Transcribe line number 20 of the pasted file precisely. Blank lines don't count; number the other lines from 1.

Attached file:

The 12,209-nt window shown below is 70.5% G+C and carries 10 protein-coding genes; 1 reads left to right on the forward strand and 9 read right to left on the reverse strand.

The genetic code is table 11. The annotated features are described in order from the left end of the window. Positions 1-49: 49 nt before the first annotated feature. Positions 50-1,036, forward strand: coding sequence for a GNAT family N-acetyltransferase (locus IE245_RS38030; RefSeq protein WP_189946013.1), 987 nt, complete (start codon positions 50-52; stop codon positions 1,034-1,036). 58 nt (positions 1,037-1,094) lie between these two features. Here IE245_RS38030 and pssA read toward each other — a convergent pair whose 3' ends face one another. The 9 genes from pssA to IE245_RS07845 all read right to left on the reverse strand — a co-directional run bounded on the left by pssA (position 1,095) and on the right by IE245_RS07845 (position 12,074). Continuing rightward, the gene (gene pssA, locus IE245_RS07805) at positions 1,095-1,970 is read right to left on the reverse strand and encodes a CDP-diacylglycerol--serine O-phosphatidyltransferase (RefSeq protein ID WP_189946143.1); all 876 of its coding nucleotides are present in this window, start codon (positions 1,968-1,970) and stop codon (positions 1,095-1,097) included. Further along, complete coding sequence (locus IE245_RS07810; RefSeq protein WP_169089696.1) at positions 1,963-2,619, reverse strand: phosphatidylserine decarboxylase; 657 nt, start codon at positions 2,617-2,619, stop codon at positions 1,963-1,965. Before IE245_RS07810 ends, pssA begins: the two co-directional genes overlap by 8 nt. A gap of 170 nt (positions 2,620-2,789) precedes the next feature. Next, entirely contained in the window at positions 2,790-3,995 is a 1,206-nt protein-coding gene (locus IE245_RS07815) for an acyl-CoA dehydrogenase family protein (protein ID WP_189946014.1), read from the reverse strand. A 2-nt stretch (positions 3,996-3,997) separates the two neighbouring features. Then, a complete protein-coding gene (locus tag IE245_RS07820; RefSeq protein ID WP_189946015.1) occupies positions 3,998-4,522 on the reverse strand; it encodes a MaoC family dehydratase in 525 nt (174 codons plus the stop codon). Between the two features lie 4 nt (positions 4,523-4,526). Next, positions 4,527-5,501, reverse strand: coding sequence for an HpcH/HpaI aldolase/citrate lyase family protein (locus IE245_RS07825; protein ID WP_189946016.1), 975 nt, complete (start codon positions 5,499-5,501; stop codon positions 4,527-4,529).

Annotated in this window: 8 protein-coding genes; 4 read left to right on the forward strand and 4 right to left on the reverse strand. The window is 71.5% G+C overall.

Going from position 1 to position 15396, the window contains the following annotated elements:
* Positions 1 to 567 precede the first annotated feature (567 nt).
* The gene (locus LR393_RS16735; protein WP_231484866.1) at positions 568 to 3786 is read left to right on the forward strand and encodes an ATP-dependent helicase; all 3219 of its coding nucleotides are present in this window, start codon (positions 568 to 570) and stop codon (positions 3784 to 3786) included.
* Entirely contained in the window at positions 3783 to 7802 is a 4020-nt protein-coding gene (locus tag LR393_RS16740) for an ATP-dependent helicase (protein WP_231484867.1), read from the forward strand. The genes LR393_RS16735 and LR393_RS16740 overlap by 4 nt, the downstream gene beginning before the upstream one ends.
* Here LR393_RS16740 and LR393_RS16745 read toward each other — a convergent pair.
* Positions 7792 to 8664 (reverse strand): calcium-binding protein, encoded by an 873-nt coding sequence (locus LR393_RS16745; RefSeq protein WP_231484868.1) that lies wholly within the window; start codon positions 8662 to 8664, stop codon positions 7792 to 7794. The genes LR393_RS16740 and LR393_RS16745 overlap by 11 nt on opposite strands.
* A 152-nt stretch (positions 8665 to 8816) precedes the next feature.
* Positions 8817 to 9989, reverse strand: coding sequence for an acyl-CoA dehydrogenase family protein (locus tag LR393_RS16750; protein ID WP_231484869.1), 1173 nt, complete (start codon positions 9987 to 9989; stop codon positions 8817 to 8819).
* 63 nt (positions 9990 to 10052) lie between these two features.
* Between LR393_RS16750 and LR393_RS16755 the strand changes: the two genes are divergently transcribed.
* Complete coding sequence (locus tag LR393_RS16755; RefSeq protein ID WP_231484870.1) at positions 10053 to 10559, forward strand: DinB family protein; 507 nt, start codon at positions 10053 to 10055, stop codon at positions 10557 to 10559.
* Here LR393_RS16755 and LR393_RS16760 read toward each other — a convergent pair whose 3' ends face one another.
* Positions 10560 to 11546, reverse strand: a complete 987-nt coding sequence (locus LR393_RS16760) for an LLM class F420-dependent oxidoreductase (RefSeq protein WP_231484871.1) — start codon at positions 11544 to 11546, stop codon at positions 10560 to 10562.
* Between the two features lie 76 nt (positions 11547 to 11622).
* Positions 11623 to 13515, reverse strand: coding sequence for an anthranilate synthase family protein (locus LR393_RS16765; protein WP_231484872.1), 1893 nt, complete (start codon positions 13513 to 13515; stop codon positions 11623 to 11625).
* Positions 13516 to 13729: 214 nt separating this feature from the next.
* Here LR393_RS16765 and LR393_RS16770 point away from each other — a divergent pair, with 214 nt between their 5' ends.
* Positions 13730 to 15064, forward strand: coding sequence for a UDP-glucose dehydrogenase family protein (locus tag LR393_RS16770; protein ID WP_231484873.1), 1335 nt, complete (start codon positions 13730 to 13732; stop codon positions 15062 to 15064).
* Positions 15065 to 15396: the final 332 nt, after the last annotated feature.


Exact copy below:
* Here LR393_RS16765 and LR393_RS16770 point away from each other — a divergent pair, with 214 nt between their 5' ends.